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‘Mike’ Perlin Dies at 79

A Lawyer Who Fought
for UE, Civil Liberties

NEW YORK

Marshall Perlin, a nationally known civil liberties attorney with a long association with UE, died Dec. 31 at age 79.

Born in Manhattan, Mike Perlin graduated from Rutgers University and Columbia Law School. During World War II he was a first lieutenant and navigator in the Army Air Corps, flying bombing missions in the Pacific, and earned the Distinguished Flying Cross.

Perlin returned to law school after the war, where he met Bob Lewis, who later became UE general counsel. Lewis recalls that Perlin took the bar examination for practice while still in school and passed it, with the unusual result that he was admitted to the bar before completing his courses.

The young attorney joined the staff of UE Local 301, which then represented 28,000 workers employed at General Electric’s flagship plant in Schenectady, N.Y. Perlin trained stewards to recognize and develop workers’ compensation cases, organized the local’s workers’ comp cases and sought out doctors not under GE’s control.

In 1950, he accepted an invitation from a friend from law school, Arthur Kinoy, to join him and former CIO Assistant General Counsel Frank Donner in a law firm that would battle for unions and others facing Cold-War attacks. (Donner eventually became UE general counsel.) "That law firm was a powerful weapon in defense of the union and others who were under attack," Bob Lewis recently told the UE NEWS.

Those 1950s attacks included the government’s attempts to deport UE Dir. of Org. James Matles, jail Genl. Sec.-Treas. Julius Emspak for contempt of Congress and effectively put the union out of operation through an official designation as a "subversive" organization. Perlin and his colleagues were in the thick of these fights, scoring several key victories for the union.

In those days his phones were tapped by the FBI; years later, in FBI records obtained through the Freedom of Information Act, Perlin could read his own conversations with other lawyers.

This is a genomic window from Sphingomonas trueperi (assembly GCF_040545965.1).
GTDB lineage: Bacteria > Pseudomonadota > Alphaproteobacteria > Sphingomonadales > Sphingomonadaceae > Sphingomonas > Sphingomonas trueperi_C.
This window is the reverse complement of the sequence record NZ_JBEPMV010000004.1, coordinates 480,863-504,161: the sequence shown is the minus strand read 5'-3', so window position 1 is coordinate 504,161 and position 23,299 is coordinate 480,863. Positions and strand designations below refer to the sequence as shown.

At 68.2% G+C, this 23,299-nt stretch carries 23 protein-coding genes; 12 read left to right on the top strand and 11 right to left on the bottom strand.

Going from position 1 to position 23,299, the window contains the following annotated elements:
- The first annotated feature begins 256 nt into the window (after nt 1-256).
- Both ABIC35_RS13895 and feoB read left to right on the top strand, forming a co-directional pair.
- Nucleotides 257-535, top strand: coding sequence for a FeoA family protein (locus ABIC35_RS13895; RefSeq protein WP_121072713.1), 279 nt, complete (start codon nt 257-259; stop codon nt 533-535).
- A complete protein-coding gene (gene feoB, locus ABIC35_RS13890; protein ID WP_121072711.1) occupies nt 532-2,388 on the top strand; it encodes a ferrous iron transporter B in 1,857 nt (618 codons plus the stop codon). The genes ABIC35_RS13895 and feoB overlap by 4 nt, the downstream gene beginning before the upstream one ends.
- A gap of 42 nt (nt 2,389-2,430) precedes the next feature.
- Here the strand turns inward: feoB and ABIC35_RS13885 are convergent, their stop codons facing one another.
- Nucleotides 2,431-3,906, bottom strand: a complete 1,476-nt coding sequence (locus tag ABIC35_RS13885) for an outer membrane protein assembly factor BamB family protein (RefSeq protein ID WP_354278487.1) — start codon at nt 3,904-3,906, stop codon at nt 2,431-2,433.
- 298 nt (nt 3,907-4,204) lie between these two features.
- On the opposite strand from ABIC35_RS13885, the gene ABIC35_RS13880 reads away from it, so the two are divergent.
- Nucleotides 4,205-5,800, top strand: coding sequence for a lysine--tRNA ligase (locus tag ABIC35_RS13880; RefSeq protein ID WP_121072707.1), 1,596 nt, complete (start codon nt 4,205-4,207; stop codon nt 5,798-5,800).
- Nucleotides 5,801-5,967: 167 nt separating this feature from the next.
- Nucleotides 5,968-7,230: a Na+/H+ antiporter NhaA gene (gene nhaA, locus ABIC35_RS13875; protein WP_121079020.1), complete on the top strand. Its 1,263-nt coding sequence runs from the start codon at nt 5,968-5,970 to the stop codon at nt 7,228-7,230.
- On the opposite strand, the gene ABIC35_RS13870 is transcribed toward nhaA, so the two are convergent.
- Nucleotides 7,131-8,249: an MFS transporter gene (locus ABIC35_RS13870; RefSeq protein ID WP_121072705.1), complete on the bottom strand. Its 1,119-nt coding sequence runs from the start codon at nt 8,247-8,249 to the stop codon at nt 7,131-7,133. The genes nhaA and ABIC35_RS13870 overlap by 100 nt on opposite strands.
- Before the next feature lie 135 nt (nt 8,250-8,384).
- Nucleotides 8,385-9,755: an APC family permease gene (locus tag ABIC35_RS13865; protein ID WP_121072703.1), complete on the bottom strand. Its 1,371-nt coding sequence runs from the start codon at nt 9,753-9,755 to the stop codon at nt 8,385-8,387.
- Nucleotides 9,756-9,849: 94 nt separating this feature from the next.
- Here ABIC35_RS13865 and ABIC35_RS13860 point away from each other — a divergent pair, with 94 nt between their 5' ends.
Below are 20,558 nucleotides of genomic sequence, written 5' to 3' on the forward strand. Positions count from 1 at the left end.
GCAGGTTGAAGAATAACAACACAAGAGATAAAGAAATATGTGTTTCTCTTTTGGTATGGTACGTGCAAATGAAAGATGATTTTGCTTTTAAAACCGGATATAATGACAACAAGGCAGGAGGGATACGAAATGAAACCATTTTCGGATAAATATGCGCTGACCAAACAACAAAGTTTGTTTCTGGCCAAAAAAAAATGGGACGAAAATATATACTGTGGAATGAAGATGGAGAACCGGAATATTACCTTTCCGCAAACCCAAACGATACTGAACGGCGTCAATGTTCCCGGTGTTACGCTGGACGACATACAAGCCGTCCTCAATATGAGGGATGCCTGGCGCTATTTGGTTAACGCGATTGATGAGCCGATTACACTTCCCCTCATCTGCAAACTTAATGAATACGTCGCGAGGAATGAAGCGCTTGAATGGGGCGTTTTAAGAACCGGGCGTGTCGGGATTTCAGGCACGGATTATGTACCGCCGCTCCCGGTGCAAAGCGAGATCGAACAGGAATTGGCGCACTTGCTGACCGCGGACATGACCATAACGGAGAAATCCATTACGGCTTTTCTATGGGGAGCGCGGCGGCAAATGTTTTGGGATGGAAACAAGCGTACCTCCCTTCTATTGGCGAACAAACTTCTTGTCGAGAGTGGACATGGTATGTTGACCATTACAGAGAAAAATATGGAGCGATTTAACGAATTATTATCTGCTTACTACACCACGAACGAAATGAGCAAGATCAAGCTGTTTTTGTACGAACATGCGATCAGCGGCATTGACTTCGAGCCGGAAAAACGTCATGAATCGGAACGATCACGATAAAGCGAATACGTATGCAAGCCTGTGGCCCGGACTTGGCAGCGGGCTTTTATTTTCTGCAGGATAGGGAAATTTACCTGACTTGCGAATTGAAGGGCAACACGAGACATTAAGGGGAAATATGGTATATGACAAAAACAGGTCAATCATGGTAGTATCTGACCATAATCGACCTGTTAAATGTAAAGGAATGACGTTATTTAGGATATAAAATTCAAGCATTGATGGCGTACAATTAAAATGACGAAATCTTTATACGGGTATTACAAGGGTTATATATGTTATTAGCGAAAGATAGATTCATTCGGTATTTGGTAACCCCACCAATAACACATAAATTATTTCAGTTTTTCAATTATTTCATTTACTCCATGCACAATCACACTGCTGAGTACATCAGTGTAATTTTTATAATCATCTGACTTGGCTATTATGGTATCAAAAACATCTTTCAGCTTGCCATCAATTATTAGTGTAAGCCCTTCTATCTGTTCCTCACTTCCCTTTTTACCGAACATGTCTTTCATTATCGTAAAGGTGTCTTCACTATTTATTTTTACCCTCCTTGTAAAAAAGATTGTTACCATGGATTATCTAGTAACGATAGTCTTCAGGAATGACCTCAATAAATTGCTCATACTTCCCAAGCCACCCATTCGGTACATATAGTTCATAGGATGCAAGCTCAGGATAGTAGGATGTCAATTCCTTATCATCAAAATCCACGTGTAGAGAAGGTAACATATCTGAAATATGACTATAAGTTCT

Perlin and his young colleagues also engaged in a frantic and unsuccessful attempt to win a stay of execution for Julius and Ethel Rosenberg two days before their execution on charges of espionage. Perlin then took up the case of the Rosenbergs’ co-defendant, Morton Sobell, and also served as counsel to the Rosenbergs’ children.

Perlin argued court motions that resulted in public release of hundreds of thousands of pages of documents on the Rosenberg case; his work helped change the way the Federal Bureau of Investigation stores documents.

Mike Perlin continued to represent UE locals; his association with the union stretched across decades.

In the 1980s, with financial support made possible by a bequest from another former UE attorney, Samuel Gruber, Perlin handled a request by UE for release of FBI documents under the Freedom of Information Act. Perlin faced FBI obstruction and repeatedly sued to gain access and acquire copies of documents. When the FBI heavily blacked out information on documents released, Perlin would go back to court. "Everything was a fight," noted Bob Lewis. "He was very persistent. And he usually won."

"We didn’t recognize the scope and size of the files when we filed the request," Perlin said last year. Numerous boxes of documents — containing 90,000 pages of FBI files on UE leaders and members — were eventually shipped to the UE Archives at the University of Pittsburgh. Perlin continued to work to obtain remaining material, consulting regularly with UE Genl. Pres. John Hovis on the ongoing project.

In September 1998, Perlin spoke at the "Cold War and American Labor Conference" in Monroeville, Pa., organized by the Pennsylvania Labor History Society. Already ill, he had been counseled not to attend. But Perlin insisted on speaking, sharing with the conference his personal recollections of the severe Cold-War attacks against UE. In particular, Perlin praised UE leaders’ "strength of spirit and willing to fight" for the members during that evil period. "There was great bravery on their part," Perlin said, that "permitted UE to continue."

Perlin is survived by his wife, Loretta Rowe; a son, Hank Perlin, and a daughter, Jan Perlin.

UE News - 01/99


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